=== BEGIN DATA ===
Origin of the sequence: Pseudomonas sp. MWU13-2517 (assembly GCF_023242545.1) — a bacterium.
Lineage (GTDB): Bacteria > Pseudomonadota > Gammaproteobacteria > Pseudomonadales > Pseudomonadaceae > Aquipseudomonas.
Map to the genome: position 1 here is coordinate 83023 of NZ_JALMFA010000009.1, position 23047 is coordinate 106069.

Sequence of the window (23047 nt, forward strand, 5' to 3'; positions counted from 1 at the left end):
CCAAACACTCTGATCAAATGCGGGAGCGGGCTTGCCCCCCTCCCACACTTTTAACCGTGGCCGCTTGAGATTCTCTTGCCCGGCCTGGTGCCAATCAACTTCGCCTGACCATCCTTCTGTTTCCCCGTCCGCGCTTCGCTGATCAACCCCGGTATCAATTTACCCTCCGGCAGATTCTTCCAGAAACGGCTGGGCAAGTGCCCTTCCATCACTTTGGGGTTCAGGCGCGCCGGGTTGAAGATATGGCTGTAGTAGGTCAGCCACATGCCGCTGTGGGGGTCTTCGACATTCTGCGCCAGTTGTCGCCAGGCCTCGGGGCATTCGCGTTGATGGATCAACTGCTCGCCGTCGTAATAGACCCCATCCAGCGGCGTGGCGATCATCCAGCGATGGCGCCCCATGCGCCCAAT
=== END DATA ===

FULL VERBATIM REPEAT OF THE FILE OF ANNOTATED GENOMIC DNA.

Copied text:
Origin of the sequence: Pseudomonas sp. MWU13-2517 (assembly GCF_023242545.1) — a bacterium.
Lineage (GTDB): Bacteria > Pseudomonadota > Gammaproteobacteria > Pseudomonadales > Pseudomonadaceae > Aquipseudomonas.
Map to the genome: position 1 here is coordinate 83023 of NZ_JALMFA010000009.1, position 23047 is coordinate 106069.

Sequence of the window (23047 nt, forward strand, 5' to 3'; positions counted from 1 at the left end):
CCAAACACTCTGATCAAATGCGGGAGCGGGCTTGCCCCCCTCCCACACTTTTAACCGTGGCCGCTTGAGATTCTCTTGCCCGGCCTGGTGCCAATCAACTTCGCCTGACCATCCTTCTGTTTCCCCGTCCGCGCTTCGCTGATCAACCCCGGTATCAATTTACCCTCCGGCAGATTCTTCCAGAAACGGCTGGGCAAGTGCCCTTCCATCACTTTGGGGTTCAGGCGCGCCGGGTTGAAGATATGGCTGTAGTAGGTCAGCCACATGCCGCTGTGGGGGTCTTCGACATTCTGCGCCAGTTGTCGCCAGGCCTCGGGGCATTCGCGTTGATGGATCAACTGCTCGCCGTCGTAATAGACCCCATCCAGCGGCGTGGCGATCATCCAGCGATGGCGCCCCATGCGCCCAAT